If you stuff yourself full of poems, essays, plays, stories, novels, films, comic strips, magazines, music, you automatically explode every morning like Old Faithful. I have never had a dry spell in my life, mainly because I feed myself well, to the point of bursting. I wake early and hear my morning voices leaping around in my head like jumping beans. I get out of bed to trap them before they escape.
~ Ray Bradbury (August 22, 1920 – June 5, 2012)
American fantasy, horror, science fiction, and mystery writer Raymond Douglas Bradbury was born in Waukegan, Illinois. During his career that spanned over seventy years, Bradbury wrote over 400 novelettes and short stories, twenty-one plays, at least twenty-six screenplays and teleplays, twelve stories for children, and numerous nonfiction essays. Bradbury was also the author of eleven novels, including The Martian Chronicles (1950); the dystopian Fahrenheit 451 (1953), for which he is perhaps best known; the semi-autobiographical Dandelion Wine (1957); Something Wicked This Way Comes (1962); Death is a Lonely Business (1985) and its two sequels, A Graveyard for Lunatics (1990) and Let’s All Kill Constance (2002); and Farewell Summer (2006), the acclaimed sequel to Dandelion Wine.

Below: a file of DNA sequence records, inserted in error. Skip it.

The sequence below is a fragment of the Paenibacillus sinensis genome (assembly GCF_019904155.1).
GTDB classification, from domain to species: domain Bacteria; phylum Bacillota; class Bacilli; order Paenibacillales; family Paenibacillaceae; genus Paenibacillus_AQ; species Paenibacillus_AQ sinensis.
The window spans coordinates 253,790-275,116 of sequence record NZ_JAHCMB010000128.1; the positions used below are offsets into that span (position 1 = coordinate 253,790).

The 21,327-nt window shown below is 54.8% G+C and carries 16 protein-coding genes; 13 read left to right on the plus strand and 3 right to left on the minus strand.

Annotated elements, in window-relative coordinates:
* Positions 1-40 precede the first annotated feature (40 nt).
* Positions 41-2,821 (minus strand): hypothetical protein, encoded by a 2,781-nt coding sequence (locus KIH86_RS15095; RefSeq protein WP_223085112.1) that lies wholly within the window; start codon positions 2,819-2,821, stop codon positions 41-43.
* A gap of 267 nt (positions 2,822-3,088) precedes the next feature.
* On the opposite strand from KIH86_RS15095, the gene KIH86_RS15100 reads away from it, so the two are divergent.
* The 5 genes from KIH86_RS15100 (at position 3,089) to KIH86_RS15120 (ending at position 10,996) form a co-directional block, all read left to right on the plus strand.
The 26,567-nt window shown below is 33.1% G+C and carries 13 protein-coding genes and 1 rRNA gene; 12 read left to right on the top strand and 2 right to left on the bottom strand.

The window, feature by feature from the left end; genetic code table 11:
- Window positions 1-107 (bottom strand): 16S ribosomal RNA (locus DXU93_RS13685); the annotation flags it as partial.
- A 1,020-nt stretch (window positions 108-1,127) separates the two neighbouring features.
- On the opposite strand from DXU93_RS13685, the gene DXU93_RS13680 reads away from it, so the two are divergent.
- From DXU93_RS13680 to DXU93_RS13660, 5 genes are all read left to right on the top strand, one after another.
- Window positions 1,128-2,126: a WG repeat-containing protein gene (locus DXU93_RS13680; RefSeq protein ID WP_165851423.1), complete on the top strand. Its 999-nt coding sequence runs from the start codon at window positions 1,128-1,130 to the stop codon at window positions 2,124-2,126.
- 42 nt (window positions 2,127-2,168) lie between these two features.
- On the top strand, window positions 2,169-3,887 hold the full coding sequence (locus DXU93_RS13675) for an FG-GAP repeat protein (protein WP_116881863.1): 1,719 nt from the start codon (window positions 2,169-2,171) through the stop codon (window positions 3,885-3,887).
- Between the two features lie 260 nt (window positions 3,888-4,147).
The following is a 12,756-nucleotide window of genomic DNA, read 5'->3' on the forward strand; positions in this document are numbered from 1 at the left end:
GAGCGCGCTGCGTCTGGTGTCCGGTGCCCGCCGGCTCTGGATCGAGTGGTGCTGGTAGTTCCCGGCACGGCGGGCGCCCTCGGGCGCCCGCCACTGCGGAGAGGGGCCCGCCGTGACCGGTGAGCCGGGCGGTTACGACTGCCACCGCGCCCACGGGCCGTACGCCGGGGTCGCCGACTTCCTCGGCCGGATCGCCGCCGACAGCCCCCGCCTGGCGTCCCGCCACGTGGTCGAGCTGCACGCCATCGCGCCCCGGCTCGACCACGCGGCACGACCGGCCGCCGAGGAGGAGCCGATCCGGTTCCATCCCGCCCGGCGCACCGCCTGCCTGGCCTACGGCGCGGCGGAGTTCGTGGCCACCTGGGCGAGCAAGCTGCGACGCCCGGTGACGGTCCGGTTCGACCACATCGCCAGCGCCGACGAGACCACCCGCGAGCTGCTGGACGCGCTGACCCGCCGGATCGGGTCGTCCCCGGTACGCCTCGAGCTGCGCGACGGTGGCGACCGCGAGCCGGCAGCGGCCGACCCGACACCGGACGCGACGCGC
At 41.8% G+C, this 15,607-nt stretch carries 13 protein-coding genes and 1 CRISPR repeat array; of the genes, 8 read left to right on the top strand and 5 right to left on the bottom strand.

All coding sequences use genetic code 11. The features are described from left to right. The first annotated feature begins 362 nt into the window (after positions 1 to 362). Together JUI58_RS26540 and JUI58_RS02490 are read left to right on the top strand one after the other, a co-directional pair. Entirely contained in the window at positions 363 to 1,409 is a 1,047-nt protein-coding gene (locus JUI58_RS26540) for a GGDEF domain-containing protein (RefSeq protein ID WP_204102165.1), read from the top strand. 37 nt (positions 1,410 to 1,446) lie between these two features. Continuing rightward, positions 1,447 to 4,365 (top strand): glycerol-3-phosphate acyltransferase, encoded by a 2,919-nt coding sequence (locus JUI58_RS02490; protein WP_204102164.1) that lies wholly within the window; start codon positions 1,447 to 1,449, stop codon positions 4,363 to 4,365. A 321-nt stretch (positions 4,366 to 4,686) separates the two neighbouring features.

The continued story of a young boy and his friends trying to hold onto a waning summer and their youth, Farewell Summer represents the inevitable transition of life’s seasons and the process of letting go. Together with Dandelion Wine and Something Wicked This Way Comes, Farewell Summer completes a trilogy based on Bradbury’s early life in Waukegan and is considered a poignant swan song of the National Medal of Arts recipient and one of the most celebrated writers of our time.